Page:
Accession Number: NEKHC:2012.25.2

Object: Employment Exchange Card

Category: Vera Price; The Vera Price Collection; Germany; Poland; Britain; Refugee

Physical Description: Brown card printed with black ink. Black handwritten ink. Complete.

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This document forms part of the Vera Price Collection. It is the employment exchange card issued to Vera's father Richard after his arrival into the United Kingdom. 

Further Information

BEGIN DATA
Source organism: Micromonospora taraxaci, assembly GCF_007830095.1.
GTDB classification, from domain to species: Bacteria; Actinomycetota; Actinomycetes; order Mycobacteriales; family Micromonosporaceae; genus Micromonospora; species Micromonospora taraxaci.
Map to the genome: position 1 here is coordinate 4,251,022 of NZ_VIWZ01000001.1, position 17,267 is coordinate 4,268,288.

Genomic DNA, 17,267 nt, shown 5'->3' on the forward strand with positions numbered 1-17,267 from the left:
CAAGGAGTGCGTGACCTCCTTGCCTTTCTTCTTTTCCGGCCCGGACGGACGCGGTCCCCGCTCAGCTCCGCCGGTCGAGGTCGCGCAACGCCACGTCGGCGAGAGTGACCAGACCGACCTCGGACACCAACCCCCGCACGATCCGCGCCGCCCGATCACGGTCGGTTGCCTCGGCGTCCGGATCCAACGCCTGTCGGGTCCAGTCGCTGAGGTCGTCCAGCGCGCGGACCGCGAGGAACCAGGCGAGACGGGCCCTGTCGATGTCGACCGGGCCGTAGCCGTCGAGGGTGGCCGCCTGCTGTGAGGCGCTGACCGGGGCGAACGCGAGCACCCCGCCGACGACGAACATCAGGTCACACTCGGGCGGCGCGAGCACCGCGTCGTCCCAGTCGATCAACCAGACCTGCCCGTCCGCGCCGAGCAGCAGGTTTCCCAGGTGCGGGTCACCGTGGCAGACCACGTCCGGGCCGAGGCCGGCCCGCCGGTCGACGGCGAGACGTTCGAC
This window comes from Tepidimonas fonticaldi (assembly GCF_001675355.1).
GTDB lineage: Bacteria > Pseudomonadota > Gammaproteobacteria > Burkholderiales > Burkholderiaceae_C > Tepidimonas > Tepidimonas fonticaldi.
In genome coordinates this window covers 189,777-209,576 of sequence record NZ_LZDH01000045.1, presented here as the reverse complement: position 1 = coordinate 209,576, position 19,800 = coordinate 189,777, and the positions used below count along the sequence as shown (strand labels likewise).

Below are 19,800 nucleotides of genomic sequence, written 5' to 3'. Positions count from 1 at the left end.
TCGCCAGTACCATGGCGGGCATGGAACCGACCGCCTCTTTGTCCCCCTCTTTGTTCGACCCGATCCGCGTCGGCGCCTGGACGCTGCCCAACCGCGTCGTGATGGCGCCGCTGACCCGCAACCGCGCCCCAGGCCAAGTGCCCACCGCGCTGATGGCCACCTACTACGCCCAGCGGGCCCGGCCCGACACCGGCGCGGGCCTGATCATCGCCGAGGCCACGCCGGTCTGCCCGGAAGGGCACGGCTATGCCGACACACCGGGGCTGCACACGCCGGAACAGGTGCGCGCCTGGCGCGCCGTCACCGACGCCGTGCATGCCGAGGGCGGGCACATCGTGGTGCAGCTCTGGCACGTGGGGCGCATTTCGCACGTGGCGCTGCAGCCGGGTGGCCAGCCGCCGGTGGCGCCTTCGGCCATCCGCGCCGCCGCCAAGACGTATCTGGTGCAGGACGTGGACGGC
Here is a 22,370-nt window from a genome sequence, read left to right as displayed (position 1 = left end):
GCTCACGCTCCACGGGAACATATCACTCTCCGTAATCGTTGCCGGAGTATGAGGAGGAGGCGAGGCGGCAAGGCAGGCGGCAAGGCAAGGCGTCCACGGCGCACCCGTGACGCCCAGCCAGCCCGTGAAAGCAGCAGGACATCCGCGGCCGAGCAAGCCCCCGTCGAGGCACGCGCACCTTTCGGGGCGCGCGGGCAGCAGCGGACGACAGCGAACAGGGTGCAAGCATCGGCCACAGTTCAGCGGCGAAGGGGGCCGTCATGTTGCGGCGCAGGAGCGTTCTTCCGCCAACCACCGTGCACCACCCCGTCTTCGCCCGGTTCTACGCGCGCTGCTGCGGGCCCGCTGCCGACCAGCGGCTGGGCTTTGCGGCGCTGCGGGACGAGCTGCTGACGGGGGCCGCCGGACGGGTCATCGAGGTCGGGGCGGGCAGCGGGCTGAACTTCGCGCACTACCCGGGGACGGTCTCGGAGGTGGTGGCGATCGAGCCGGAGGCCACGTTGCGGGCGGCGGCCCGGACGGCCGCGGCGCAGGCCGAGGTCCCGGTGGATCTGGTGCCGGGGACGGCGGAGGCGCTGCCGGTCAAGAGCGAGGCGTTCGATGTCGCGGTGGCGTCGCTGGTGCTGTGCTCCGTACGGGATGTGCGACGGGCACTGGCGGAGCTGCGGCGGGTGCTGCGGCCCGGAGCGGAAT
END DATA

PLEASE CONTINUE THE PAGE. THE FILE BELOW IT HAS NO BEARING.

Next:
This  Employment Exchange card was donated by Vera Price. The document had been issued to Vera’s father, Richard, who after entering the United Kingdom as a refugee from Nazi persecution of Jewish people was classed as an alien. The card has a note handwritten on it drawing attention to Vera’s father’s status as an alien and that he cannot work without permission. Vera's parents had remained in Germany, until after Vera’s older sister Ursel, was born. In 1933, due to the threat against Jewish people, the family moved to Katowitz, Poland, thinking the family would be safer. Vera’s mother crossed the border to a hospital in Beuthen, Germany, to give birth to Vera in 1935. In 1939 Vera’s father, a leather merchant, decided the family were no longer safe, and made arrangements for them to emigrate to Australia, which his brothers and sisters had already done. The family were granted Australian visas, and in July 1939 Vera’s father left for England to arrange a stopover in England during the family’s travel to Australia. Vera’s maternal grandmother, Doris, and her mother’s younger sister, Alice, were already in England at this time. Two weeks after her father had left, Vera, her mother and sister joined him in London having flown to Britain. Some of their goods were already in the process of being shipped to Australia, however due to the outbreak of the Second World War the family are unable to continue their journey on to Australia. The family all live in one room in Maida Vale for about a year and shared a bathroom with other families including her grandmother and Aunt Alice. Vera’s father was very ill with heart trouble, but got to know a German refugee living in the area who made salamis, and another who made chocolates. Ursel and Alice got hold of bicycles and cycled around selling the sausages and chocolates. They then moved to a house with Aunt Alice, and Vera’s grandmother. In 1941 Richard and Suse took over a small delicatessen in Finchley Road, helped by the rest of the family. Vera’s father did not recover his health, and died in 1942, aged 43. Ursel married an officer in the Polish Army and went on to run her own delicatessen in Willesden Green. Vera’s mother remarried in 1947 to a man who had himself come from Germany, and was now in the Pioneer Corps. Vera’s education remained important to her mother, and she went to an excellent grammar school before taking a modern languages secretarial course and later meeting her husband.